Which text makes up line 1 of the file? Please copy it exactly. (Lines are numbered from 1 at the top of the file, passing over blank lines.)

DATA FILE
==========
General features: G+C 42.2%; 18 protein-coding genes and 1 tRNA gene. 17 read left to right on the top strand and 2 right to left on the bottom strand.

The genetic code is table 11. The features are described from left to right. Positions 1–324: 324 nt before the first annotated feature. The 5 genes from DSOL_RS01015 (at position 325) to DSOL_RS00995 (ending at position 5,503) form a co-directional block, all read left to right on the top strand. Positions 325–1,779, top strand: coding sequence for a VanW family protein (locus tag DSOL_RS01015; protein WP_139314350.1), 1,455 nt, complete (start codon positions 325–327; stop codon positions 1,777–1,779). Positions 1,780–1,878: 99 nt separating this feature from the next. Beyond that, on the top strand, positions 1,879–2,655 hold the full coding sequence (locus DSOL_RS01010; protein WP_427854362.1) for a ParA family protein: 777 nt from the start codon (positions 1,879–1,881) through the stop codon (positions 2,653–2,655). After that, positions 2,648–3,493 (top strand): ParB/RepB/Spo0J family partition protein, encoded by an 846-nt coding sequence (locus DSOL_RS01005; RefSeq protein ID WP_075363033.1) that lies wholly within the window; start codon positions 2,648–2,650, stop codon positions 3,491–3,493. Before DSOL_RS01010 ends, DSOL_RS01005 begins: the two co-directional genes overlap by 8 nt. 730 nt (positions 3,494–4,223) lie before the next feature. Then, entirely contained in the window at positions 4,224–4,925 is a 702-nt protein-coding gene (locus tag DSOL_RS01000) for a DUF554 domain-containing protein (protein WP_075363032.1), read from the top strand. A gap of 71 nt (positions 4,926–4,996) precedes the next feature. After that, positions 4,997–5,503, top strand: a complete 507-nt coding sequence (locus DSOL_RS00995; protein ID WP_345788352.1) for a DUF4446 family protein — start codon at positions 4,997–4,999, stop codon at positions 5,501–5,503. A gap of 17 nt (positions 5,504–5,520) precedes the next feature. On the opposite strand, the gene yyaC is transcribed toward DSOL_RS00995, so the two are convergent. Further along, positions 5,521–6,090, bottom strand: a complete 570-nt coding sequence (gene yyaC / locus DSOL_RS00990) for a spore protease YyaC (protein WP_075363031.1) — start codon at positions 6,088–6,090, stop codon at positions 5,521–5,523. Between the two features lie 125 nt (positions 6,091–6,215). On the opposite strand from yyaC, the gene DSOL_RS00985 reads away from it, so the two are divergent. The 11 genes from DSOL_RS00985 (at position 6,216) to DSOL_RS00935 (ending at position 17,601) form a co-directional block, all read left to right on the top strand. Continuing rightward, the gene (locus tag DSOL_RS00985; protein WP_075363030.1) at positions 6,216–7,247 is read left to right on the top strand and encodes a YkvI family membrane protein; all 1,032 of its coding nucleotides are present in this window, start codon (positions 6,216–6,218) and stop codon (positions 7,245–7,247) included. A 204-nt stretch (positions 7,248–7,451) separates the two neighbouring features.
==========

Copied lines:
General features: G+C 42.2%; 18 protein-coding genes and 1 tRNA gene. 17 read left to right on the top strand and 2 right to left on the bottom strand.